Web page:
U2U Blog

for developers and other creative minds


Localize your Control Toolkit controls

With the new release of the Control Toolkit, it is possible to localize your controls by doing almost nothing, thank you ASP.NET AJAX and Control Toolkit guys.

Just drag some Control Toolkit controls on your page, below the ScriptManager and set following properties in the ScriptManager:

  • EnableScriptGlobalization="true"
  • EnableScriptLocalization="true"


Why doesn’t the “Did you mean” work in the search

Today I had some problems with the "Did you mean" feature that you have when working with the search in MOSS.

For those who do not know what I'm talking about, this feature gives you a suggestion when you mistype a word in your search query. For example when you type 'offic', the search will suggest you 'Did you mean office'. This is a very cool feature, if it works.

After searching for a while and consulting Patrick, Patrick gave me the right answer ( thanks Patrick ) and the problem was my regional settings of my operating system. Apparently the 'did you mean' feature doesn't work with every language setting, especially not with my Dutch setting L, so I've changed it into English and everything worked fine.

Hope that this will save you from a headache and wasted time searching for the solution

Guidelines using SharePoint 2007

Maybe it is time to write down some guidelines that you should keep in mind while working with SharePoint 2007, or you could just ignore them as well. I found these guidelines in Blogs, articles on the internet but I wanted to group them together.



# site collections in a web application 


# sites in a site collection


# subsites nested in a site 


# lists 


# items in a list 


# documents in library 


# documents in folder


# documents in index


Maximum document file size

2 GB

# search scopes


# user profiles



These guidelines are not hard limits, meaning if you have 2005 lists on a site, your site will still work. The only thing that could happen by adding more items is that your performance could decrease.


Cancelling an Asynchronous Request

In my previous post I talked about the ScriptManager and the UpdatePanel. I showed you how you could make an asynchronous request to the server. Remember that not your whole page gets send to the server and back. The advantage of using asynchronous requests is that the user can continue working while your UpdatePanel is getting the new HTML from the server.

A thing you could do is adding a customization to your webpage while the update is in progress. For example you could add an animation to your page, or you could prevent your user to update a panel as long as the panel is busy with a previous request. You know them, those users who cannot wait and have the urge to click several times on the same button.

Well, let's give the user a nice waiting answer J.

You cannot use the Document Object Model to control asynchronous postbacks to the server. The thing that you need to use is the PageRequestManager class provided by the ASP.NET AJAX Framework. This class provides some events, methods and properties you can use while an update is in progress. Following is a list of event that you can use:

  • initializeRequest

    This event gets fired before the asynchronous request starts, this is the event that we are going to use to cancel a second postback.

  • beginRequest

    Raised before the processing of an asynchronous postback starts and the postback request is sent to the server.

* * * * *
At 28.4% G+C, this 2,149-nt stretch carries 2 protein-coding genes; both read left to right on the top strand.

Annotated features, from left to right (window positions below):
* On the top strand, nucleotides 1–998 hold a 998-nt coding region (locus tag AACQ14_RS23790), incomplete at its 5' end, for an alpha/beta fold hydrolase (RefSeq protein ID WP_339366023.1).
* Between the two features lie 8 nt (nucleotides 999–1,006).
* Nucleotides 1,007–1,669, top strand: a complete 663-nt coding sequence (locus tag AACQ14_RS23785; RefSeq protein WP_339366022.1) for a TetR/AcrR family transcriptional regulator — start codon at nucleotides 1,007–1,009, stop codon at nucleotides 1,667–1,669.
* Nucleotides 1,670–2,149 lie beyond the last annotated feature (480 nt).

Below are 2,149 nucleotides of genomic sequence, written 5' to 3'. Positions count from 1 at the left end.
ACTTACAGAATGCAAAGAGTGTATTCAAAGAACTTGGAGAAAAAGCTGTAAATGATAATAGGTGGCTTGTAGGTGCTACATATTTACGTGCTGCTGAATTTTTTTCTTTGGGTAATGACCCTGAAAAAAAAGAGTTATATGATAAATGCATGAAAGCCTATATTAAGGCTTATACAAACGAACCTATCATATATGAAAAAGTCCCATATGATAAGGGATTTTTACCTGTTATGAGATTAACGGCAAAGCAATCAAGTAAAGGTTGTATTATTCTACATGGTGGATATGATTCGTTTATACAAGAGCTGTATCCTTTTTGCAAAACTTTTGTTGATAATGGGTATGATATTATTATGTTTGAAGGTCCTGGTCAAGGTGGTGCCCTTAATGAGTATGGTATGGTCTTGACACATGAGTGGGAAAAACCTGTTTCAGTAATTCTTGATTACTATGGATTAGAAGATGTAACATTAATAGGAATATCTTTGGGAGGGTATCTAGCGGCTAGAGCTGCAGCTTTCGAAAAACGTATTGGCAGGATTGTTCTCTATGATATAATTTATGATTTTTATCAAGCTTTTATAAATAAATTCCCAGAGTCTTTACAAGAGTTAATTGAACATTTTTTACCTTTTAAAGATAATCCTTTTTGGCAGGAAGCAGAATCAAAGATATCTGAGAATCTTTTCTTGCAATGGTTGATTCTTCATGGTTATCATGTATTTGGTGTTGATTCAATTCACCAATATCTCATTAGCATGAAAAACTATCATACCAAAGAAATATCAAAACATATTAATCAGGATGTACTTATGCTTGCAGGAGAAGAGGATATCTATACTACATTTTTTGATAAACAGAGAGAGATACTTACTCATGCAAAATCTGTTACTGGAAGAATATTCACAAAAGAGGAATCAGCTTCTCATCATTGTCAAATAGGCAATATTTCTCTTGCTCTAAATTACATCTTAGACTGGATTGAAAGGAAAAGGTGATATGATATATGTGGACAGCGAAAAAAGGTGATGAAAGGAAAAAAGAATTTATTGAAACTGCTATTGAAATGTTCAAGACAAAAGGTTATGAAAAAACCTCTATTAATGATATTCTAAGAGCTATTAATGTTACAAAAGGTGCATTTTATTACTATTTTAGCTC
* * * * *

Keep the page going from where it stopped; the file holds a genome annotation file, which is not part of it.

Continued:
• pageLoading

    Raised after the response from the server to an asynchronous postback is received but before any content on the page is updated

  • pageLoaded

    Raised after all content on the page is refreshed as a result of either a synchronous or an asynchronous postback.

  • endRequest

    Raised after an asynchronous postback is finished and control has been returned to the browser.

So, as said, we are going to make use of the initializeRequest event to cancel an update. Lets switch over to some code.

First we need to create an AJAX Enabled website, which I showed you in my previous post. Once the project is created, we open the Default.aspx page and we are going to place an UpdatePanel on the page, under the ScriptManager.

For this example it is not important what you place in the UpdatePanel, just make sure you have a control that can fire a postback.

<asp:UpdatePanel ID="UpdatePanel1" runat="server" UpdateMode="Conditional">


    <%= System.DateTime.Now.ToLongTimeString() %>

    <asp:Button ID="UpdateButton" Text="Refresh Panel" runat="server" OnClick="UpdateButton_Click" />



To make sure we have enough time to start a second update, we are going to wait for five seconds by adding some sleep in our code behind, of course this depends on your clicking speed and the fact if you are an annoying user or not J.

    protected void UpdateButton_Click(object sender, EventArgs e)




Start your website and try it out, hit the button wait for five seconds. Now click 3 times on the button without waiting for five seconds, you will see that your page gets updated after 15 seconds, this is of course logic but it is not something that we want to happen.

The thing we need to do now, is getting (not creating) an instance of the PageRequestManager and register an event that gets fired when a new request occurs.

function pageLoad()




Now, we need to add code to the event. In our code we are going to verify if a request is currently busy and that the request is fired by our UpdateButton. If so, we are going to use the set_cancel method to cancel our new request.

function RequestingData(sender, args)


   var prm = Sys.WebForms.PageRequestManager.getInstance();

   if (prm.get_isInAsyncPostBack() & args.get_postBackElement().id == 'UpdateButton')



      alert('Patience ….');



Now againg start your website and click on the button.